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Flooring is an important and significant investment in your home, and vinyl flooring is a viable, affordable, and customizable alternative to hardwood, tile, and stone.

Like any kind of flooring, you need to evaluate your lifestyle before deciding which type of vinyl is best for you. How long do you want this flooring to last? Do you have any children, pets, or extremely high traffic areas? Do you need something that wears well? Or something that is stain resistant and easy to clean? Consider what is a priority to you, and what will also be practical. Also, read the warranty carefully before purchasing and installing a vinyl floor. For some warranties, professional installation is necessary. For others, certain types of scuffs, stains, and indents may not be covered. 


There are three types of wear surfaces for vinyl floors:

Vinyl No-Wax: This is the original wear surface material for vinyl. It resists scuffs and scrapes, and has some stain resistant properties. It’s probably the weakest out of all of the vinyl floor wear surfaces, and was once used on almost all vinyl floors. Now it’s mostly used on entry level base grade floors, since it also requires occasional floor polishing for upkeep.

Urethane (PVC): The next level up in wear surfaces, urethane does a much better job at resisting wear than vinyl no-wax. It tends to retain its look much longer, and resists stains and scuffs. 

Enhanced Urethane: The final development in vinyl floor wear surfaces, enhanced urethane has several levels, and some are better at resisting wear than others. The best of these options resist soil and dirt, and won’t stain from normal household materials. For a quality enhanced urethane, cleaning won't entail much more than a broom and occasional mopping.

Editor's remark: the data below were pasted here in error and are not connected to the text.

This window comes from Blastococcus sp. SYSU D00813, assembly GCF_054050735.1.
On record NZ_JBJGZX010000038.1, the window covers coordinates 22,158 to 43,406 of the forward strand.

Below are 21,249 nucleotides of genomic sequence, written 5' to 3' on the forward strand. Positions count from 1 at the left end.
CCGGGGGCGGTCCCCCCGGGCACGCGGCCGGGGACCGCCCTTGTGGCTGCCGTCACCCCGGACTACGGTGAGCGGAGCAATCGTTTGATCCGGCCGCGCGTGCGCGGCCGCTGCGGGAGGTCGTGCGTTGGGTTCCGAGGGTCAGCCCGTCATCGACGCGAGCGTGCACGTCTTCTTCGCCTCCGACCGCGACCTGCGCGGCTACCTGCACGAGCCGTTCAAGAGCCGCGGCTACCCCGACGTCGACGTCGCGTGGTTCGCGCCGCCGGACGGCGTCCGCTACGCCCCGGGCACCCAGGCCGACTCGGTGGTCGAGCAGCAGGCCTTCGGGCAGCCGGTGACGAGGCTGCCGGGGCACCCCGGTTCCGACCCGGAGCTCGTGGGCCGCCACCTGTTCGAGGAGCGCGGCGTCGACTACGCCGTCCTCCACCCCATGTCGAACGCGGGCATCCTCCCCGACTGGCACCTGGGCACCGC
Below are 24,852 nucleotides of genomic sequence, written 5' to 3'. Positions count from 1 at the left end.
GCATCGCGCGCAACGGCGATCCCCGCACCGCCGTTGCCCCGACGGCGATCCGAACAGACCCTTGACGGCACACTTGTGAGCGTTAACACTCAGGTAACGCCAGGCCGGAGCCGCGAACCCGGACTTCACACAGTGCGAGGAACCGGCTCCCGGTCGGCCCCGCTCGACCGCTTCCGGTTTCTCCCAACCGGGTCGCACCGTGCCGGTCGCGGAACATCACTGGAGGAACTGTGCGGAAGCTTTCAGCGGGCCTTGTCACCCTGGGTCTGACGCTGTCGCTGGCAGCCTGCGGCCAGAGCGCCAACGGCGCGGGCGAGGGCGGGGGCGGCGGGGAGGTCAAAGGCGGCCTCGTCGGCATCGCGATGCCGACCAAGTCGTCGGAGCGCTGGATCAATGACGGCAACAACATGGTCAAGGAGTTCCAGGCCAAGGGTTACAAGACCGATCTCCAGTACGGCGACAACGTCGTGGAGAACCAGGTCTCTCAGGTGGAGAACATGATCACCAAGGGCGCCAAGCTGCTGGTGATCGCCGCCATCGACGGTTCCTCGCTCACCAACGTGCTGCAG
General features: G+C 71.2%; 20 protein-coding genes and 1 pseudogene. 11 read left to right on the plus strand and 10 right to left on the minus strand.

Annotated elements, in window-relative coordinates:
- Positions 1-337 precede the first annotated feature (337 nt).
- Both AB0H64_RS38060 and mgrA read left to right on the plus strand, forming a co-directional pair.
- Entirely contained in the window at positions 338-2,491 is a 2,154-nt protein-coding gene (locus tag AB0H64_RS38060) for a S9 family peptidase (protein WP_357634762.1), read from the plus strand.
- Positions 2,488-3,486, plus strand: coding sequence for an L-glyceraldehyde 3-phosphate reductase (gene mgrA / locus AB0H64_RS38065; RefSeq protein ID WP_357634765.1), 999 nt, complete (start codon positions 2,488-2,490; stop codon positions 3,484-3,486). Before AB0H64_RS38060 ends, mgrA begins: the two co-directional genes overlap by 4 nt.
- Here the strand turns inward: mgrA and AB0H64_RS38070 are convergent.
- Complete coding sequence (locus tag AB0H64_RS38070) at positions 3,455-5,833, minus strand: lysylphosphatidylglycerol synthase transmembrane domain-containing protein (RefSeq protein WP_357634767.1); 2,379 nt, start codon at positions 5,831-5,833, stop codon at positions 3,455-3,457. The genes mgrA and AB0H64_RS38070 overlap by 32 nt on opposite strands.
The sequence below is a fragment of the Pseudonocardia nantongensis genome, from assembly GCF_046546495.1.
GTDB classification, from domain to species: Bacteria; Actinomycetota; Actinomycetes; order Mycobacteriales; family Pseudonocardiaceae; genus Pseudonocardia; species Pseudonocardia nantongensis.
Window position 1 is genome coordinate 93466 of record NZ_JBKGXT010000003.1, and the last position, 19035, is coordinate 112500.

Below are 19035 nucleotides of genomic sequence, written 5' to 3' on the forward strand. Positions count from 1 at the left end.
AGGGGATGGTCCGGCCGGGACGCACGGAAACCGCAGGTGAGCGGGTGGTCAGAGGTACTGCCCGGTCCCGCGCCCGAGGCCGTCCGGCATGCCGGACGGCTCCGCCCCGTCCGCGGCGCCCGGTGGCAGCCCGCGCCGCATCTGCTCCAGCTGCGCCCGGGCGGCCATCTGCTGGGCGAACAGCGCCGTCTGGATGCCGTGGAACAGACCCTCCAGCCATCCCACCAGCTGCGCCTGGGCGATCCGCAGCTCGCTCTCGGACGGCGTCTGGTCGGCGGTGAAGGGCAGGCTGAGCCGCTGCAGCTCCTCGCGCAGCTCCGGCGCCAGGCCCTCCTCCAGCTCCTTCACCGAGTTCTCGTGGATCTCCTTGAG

It’s also important to pay attention to the structure of a vinyl floor. How the floor is constructed will determine its durability, and how it will stand up to normal household use. Vinyl floors are usually made in one of two ways: 

Rotogravure/Printed Floor Process: These floors are made in a similar process to laminate flooring. A photo is taken of a surface or texture at a high resolution, and then placed under the wear layer for visual appeal. 

Inlaid Floors: Instead of using a high resolution photograph, inlaid floors achieve a colored and textured surface by placing tiny vinyl granules from the backing, and forcing them all the way up to the wear surface. This creates an extremely durable floor, because the color goes through the material from the bottom to the top, making chips and scrapes less noticeable. 

Vinyl flooring usually comes in a single sheet, or in tiles and planks. Both of these can be installed in several manners:

Glued: Sheets and tiles are glued down to the subsurface with a special adhesive. 

Floating: The vinyl isn’t actually attached to the subsurface. It just lays on the floor with some tape at the edges. This type of flooring is usually made stiffer with a fiberglass backing. 

Self-adhesive: This usually comes in the forms of peel and stick tiles, and is particularly easy to install on your own..

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